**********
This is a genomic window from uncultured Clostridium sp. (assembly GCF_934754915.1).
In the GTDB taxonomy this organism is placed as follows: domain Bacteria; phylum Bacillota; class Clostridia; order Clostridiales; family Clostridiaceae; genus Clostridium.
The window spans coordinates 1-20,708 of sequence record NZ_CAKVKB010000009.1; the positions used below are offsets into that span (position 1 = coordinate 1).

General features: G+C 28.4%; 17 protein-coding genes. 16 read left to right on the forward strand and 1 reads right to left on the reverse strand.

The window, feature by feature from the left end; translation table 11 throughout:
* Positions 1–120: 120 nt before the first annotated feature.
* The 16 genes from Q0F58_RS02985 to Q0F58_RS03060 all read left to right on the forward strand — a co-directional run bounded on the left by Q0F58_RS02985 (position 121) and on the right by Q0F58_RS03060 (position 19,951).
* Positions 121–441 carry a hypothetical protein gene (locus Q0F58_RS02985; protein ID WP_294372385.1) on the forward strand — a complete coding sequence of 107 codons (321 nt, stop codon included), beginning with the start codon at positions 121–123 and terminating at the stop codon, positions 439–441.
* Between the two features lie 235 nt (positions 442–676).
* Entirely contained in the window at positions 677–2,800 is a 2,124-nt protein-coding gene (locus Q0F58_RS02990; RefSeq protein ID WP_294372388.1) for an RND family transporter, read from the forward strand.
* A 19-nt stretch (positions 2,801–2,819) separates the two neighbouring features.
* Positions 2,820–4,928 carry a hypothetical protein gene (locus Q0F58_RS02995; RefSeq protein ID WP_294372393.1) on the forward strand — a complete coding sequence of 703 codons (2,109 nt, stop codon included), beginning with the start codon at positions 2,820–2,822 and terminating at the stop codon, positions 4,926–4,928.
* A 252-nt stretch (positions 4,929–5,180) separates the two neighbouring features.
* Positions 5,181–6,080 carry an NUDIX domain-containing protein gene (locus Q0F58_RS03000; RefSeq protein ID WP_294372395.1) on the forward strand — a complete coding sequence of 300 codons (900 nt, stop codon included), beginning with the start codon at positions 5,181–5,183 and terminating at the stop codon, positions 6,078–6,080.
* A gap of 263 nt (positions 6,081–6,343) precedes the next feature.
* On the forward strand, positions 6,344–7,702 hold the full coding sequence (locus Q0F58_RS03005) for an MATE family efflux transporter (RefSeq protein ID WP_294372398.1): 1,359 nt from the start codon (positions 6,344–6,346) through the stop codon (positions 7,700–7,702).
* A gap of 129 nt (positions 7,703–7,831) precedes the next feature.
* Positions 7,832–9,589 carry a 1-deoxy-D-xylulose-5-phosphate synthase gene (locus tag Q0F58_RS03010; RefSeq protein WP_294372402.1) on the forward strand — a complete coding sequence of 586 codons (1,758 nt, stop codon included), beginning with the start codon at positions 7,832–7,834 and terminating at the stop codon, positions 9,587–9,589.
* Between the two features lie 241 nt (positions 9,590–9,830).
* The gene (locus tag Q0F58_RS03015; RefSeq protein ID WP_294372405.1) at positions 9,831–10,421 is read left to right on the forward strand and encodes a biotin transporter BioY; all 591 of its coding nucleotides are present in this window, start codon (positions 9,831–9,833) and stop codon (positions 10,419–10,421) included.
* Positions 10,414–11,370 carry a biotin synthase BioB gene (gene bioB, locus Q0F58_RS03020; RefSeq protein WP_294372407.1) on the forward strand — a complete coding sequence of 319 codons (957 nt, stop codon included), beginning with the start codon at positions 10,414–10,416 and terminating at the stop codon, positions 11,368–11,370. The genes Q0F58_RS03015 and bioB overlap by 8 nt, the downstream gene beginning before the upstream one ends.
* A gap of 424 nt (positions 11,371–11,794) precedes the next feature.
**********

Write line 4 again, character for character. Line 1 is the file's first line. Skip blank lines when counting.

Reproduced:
General features: G+C 28.4%; 17 protein-coding genes. 16 read left to right on the forward strand and 1 reads right to left on the reverse strand.